As Wirral Council’s consultation over its draft local plan draws to a close, Wirral West MP Margaret Greenwood has made an eleventh hour intervention and called on the local authority not to include Green Belt land in its proposals.
A number of local sites, including Column Road Fields by Caldy Roundabout (excluding Stapeldon Wood), and land to the west of Meols Drive in Hoylake (not including Royal Liverpool Golf Course), are being reviewed.
The council says this is because it does not have enough ‘brownfield’ land to meet the target of 12,045 homes, which the Government’s methodology estimates the borough needs over the next 15 years.
However, there is a vigorous debate over the numbers, with the local authority arguing recently that the target should be slashed to 7,000 following the publication of new population growth forecasts by the Office of National Statistics.
Wirral Council leader, Cllr Phil Davies, announced in September he was writing to ministers urging them to take the new calculations into account.
He said at the time: “We have argued that the original figures were too high and were leading to a miscalculation which threatened our Green Belt. Indeed, I wrote to the minister advocating that we should not have to slavishly follow the Government’s national formula – and we have been proved right.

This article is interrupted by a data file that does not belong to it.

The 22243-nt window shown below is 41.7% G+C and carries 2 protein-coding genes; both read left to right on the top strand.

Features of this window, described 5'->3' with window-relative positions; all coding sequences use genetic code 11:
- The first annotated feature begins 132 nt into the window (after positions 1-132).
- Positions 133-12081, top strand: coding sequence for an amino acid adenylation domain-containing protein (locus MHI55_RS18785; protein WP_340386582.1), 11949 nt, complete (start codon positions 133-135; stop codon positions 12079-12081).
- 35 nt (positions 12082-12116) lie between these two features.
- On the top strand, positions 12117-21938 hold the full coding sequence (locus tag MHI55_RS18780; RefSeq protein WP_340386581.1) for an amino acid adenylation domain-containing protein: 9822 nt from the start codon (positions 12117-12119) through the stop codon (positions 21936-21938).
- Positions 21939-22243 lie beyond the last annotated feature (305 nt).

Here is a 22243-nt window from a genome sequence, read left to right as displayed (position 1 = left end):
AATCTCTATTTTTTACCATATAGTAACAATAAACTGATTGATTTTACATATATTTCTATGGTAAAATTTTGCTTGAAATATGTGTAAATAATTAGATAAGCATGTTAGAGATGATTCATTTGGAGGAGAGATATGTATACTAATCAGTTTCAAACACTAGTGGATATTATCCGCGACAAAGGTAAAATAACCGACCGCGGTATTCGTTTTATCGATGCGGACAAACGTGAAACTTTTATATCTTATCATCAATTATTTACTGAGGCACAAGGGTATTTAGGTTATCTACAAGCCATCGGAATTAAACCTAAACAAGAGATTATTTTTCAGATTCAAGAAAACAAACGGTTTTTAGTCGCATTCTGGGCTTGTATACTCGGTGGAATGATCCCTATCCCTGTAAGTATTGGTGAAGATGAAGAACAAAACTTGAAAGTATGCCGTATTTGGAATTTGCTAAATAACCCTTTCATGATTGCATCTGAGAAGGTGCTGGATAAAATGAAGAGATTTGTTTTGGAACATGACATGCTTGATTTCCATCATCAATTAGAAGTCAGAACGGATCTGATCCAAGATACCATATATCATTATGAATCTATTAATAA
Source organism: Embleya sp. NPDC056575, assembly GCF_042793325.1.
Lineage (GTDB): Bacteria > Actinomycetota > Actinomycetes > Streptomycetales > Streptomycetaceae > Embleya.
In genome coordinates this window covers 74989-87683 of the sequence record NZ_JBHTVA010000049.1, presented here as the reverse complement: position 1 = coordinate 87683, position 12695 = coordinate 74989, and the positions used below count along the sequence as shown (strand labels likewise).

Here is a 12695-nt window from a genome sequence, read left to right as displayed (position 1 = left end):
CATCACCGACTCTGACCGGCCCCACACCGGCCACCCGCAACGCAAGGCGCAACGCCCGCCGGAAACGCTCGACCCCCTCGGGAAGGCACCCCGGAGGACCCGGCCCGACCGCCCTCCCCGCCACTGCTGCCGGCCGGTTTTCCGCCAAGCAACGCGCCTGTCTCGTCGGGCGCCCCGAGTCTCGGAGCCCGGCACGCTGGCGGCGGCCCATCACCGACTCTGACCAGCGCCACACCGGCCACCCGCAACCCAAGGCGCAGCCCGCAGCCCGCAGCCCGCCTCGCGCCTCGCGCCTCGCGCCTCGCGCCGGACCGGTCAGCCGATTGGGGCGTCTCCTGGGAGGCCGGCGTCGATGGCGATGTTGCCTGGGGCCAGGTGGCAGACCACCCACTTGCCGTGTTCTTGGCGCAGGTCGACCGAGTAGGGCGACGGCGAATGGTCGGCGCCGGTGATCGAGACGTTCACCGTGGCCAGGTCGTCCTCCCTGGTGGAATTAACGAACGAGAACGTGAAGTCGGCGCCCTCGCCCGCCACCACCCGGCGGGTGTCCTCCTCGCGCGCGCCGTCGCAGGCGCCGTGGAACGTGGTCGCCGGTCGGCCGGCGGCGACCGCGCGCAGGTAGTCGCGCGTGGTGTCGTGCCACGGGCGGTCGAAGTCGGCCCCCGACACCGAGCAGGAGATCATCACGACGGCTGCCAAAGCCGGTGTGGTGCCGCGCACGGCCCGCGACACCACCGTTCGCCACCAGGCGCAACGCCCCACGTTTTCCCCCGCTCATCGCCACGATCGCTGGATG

“We now need to review what this means for our Local Plan and we will be writing to Government ministers to reaffirm our commitment to developing a robust Local Plan but urging them to take these new calculations into account so we can protect our Green Belt.”
Now, on the eve of the close of the consultation, Margaret Greenwood has stepped in to the debate and called for previously developed land – known as brownfield – to be used for all housing development in Wirral West.
She said: “I believe it is vitally important to protect the green belt for the quality of life it brings. The natural world is immensely important for our wellbeing and to mitigate the impact of climate change.
“It is important too that we build more homes, but these homes should be on brownfield sites.
“I have been inundated with correspondence from constituents who are clear that they do not want to see homes built on our green belt. I share their views.”
It is her second intervention recently on the issue of green space in her constituency – back in August she called for the council to drop its plans for a golf resort in Hoylake, claiming that concerns raised with her by 500 constituents represented a “clear message that public opinion is saying ‘no’ to these plans”.
Around 1,500 people have attended public meetings about the Local Plan and the consultation ends at 5pm on Friday 26 October.